The Horror of Concentration Camps

In the 1930s, the Nazis began to build concentration camps to isolate Jews and other groups from society and provide slave labor for Industry. As Hitler’s conquest of Europe continued, the camps became factories of death.

 

 

 

 

 

More than six million Jews were killed in the camps as were another four million people—dissenters, Gypsies, homosexuals, the menially and physically handicapped, Protestant ministers, and Catholic priests. Today, concentration camp names such as Auschwitz, Treblinka, and Dachau stand as memorials to the incredible human suffering and death of this time, a period now called the Holocaust.

 

 

 

 

The United States and other nations failed to take strong action to rescue Jews from Nazi Germany before World War II. In 1939, the St. Louis, a passenger ship carrying more than 900 Jewish refugees, left Europe for Cuba, but when they arrived, most of the refugees were denied permission to land there. The refugees were also denied permission to enter the United States, and the ship was forced to return to Europe. Most of the ship’s passengers eventually were killed in the Holocaust.

 

 

 

 

 

 

After war broke out, the Allies still failed to speak out forcefully against the treatment of Jews or to make direct attempts to stop the genocide. Only toward the end of the war did the United States create the War Refugee Board to provide aid for Holocaust survivors.

 

 

 

 

 

War Crimes Trials

The final chapter to the Holocaust occurred in Nuremberg, Germany, in 1945 and 1946. At that time an international military court tried 24 high-level Nazi for atrocities committed during World War II. By finding former Nazis guilty of “crimes against humanity,” a precedent was established that soldiers, officers, and national leaders could be held responsibilities for such brutal actions. Escaped Nazis who were found alter the end of the war-even decades later-were also brought to trial for war-related crimes.

 

 

 

 

Among the most infamous Nazis who were tried and convicted was Adolf Eichmann. He was captured in Argentina in 1960 and tried in Israel for the torture and deaths of millions of Jews. Eichmann was convicted of crimes against humanity and was hanged in 1962. Klaus Barbie, known as the “Butcher of Lyon” (France), was also apprehended and tried in 1987 for his wartime brutality to Jews.

 

 

 

 

War crime trials also occurred in Japan. These trials led to the execution of former premier Tojo and six other war leaders. About 4,000 other Japanese war criminals were also convicted and received less severe sentences.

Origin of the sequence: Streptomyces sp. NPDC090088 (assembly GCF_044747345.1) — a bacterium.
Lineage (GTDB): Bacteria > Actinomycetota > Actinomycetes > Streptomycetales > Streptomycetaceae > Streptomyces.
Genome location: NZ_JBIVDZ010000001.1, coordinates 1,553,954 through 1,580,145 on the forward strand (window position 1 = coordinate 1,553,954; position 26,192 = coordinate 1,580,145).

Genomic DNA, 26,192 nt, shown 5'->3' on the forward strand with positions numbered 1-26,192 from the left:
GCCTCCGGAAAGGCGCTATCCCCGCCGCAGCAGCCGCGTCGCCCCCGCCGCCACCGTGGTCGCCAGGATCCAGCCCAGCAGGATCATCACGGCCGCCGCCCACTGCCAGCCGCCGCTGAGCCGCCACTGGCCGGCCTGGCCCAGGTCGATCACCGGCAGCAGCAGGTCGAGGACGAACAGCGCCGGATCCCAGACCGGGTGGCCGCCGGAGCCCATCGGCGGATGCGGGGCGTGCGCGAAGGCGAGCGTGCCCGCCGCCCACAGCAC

AMERICAN PATRIOTISM DURING WORLD WAR II

After the United States entered the war, the nation moved to full-scale wartime production and mobilization of the armed forces. Americans allied behind the war effort.

 

With the exception of the attack on Pearl Harbor and battles on several Pacific islands, World War II was not fought on American soil. Nonetheless, Americans were constantly preparing for attack. America’s coastal areas and large cities held blackout drills. Americans were encouraged to support the war effort by rationing food, gasoline, and other necessities and luxuries. Government campaigns encouraged Americans to have “meatless Tuesdays,” and many Americans planted “victory gardens” of their own to increase the food supply. Hollywood entertainers made special presentations to encourage citizens to buy war bonds to help the government finance the war.

 

 

 

 

 

The Role of American Women

World War II brought dramatic changes to the lives of American women in the military and in the civilian workforce.

 

IN THE MILITARY

By the end of the war, more than 200,000 women had joined the military services. Although women served in separate units from men, such as the Women’s Army Corps (WAC), women performed a variety of vital military duties. They operated radios and repaired planes and vehicles. They also were assigned, along with men, to clerical duties.

 

 

 

 

 

IN THE CIVILIAN WORKFORCE

As millions of men joined the military, new employment opportunities opened up to women. Women who had been employed before the war eagerly applied for better-paying jobs, and many women who had worked inside the home now entered the paid workforce.

 

 

 

 

Many women took jobs that had once been open to men only. More than five million women eventually worked in factories devoted to wartime production although their pay never came close to equaling men’s pay of the time. One song about a woman named Rosie the Riveter became popular during the war years because it captured the sense of duty and patriotism felt by millions of women. The term “Rosie the Riveter” became a slang term for all women who worked in wartime factories.

 

 

 

 

 

RESULTING CHANGE

The entry of so many women into the paid workforce during World War II marked the beginning of a long-term trend, as women continued to enter the workforce in greater numbers throughout the rest of the century. New issues became important. For example, child care became an important issue during the war years, and it remains an important one today.

 

 

 

African Americans

The experiences of African Americans during the war years provided the foundation of the civil rights movement of the 1950s and 1960s.  

 

IN THE MILITARY

Nearly one million African American men and women served in the military during World War II. Military units were segregated, and initially, African American soldiers were limited to c support roles. As the war went on, these soldiers soon saw combat, where many distinguished themselves.

 

 

 

Japanese Americans

Thousands of Japanese Americans faced hardship and economic losses after the attack on Pearl Harbor.